Artificial human enhancement has been a staple of science fiction for decades. Recent developments at Tel Aviv American University (TAU) point to a future where MEMS might enable all manner of human enhancement.
MEMS, or Micro Electo-Mechanical Systems, are extremely small devices created on the nanoscale. Although MEMS can be found in a number of applications, from refrigerators to bomb detonators, they’ve yet to be manufactured in a way that can interact with fickle human tissue. That is until now.
Under the supervision of Professor Yosi Chacham-Diamond, a handful of TAU doctoral candidates are creating a “novel micro-printing process that works a highly flexible and non-toxic organic polymer.” Translated, that means that the TAU team’s MEMS can be safely and comfortably used in the human body.
Key to the teams new technology is a polymer created by French chemical producer Arkema/Piezotech. What sets the French material apart from MEMS’ traditional silicon base is the fact that it’s “hundreds of times more flexible than conventional materials.” Add to that a number of undisclosed proprietary properties and you’ve got yourself a possibly revolutionary material.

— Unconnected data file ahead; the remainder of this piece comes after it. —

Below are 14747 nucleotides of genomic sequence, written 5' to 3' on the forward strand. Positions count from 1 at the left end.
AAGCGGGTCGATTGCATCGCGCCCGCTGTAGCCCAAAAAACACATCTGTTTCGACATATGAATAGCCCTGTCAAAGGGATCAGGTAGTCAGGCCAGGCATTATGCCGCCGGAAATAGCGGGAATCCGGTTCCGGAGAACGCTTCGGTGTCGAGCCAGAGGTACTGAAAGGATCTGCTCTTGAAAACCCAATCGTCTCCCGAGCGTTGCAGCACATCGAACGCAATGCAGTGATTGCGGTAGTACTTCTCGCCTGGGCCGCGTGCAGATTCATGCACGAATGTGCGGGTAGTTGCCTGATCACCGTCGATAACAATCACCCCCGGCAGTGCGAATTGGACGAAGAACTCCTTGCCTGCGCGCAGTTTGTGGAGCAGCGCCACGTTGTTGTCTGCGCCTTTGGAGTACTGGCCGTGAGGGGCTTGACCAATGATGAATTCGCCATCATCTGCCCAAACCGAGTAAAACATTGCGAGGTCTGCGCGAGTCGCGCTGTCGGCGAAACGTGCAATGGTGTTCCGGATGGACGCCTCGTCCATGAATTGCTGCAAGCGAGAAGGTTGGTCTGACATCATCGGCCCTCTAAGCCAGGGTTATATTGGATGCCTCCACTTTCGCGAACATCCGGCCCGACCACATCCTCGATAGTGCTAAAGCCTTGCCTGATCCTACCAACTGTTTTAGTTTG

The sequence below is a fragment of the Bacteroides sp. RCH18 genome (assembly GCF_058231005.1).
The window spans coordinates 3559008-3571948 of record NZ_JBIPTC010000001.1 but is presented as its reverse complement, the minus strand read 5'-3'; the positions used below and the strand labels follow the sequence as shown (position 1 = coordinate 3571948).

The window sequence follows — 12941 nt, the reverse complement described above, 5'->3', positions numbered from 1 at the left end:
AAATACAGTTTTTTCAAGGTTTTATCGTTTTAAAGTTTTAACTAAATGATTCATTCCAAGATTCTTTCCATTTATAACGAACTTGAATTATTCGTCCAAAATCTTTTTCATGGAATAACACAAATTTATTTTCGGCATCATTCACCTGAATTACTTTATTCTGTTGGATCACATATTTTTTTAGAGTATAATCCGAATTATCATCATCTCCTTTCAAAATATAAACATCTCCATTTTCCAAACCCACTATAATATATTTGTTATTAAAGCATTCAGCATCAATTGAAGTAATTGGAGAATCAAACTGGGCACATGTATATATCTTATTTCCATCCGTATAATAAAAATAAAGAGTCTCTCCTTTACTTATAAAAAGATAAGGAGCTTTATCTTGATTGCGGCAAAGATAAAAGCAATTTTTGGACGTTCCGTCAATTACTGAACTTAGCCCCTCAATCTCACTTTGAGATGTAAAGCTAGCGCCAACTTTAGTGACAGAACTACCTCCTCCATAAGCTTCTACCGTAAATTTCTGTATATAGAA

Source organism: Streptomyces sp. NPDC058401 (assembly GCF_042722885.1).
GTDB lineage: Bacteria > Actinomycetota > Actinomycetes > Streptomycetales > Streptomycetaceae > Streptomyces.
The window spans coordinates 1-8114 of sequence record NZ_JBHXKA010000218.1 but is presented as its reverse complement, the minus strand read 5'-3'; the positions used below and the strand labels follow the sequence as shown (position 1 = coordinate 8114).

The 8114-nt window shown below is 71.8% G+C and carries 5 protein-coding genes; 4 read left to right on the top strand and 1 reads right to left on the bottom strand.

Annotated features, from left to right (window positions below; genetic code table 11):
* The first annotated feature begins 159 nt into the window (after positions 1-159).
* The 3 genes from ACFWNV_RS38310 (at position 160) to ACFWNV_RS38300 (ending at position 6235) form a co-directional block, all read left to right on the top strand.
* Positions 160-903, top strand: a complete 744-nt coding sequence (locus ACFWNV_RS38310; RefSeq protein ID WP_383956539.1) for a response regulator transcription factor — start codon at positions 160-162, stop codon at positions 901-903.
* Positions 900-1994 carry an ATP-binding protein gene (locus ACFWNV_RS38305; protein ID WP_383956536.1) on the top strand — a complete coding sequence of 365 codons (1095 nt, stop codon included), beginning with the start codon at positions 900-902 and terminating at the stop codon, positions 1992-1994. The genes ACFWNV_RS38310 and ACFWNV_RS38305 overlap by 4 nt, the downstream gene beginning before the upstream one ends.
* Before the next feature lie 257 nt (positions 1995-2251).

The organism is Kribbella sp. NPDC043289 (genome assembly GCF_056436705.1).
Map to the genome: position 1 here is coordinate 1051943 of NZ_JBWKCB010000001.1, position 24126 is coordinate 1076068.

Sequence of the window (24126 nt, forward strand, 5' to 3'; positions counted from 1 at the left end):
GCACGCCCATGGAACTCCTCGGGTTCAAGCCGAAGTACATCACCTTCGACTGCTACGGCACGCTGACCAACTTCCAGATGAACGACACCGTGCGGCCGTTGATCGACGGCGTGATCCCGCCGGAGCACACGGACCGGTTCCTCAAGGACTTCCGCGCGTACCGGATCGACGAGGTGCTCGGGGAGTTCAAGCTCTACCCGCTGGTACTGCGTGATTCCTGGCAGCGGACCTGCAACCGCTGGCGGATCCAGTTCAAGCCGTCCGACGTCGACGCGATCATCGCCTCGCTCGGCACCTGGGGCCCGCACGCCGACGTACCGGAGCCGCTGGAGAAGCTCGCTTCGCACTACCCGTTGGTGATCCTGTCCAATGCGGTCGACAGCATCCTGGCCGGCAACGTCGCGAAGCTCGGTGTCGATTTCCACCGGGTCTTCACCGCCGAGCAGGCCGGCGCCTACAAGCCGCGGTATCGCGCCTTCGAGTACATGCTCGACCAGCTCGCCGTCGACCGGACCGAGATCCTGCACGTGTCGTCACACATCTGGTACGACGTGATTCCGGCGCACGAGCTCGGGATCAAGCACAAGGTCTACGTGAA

According to Leeya Engels, a researcher on the team, “[Arkema/Piezotech] just gave us the material and asked us to see what devices we could create with it." Engels gleefully continued, “This field is like Legos for grownups."
While the TAU team is currently focused on developing applications for the medical community, Engels admits, “The use of new, soft materials in micro devices stretches both the imagination and the limits of technology".
Now that a material base for bio-compatible MEMS has been established, the TAU team will begin employing 3D printers to create functional sensors and actuators from the material. If successful the TAU teams’ research could lead to advances in medical diagnostics in the near term, and unimagined human enhancements down the road.
And before anybody says it in the comments, we know that X-ray vision would be creepy.
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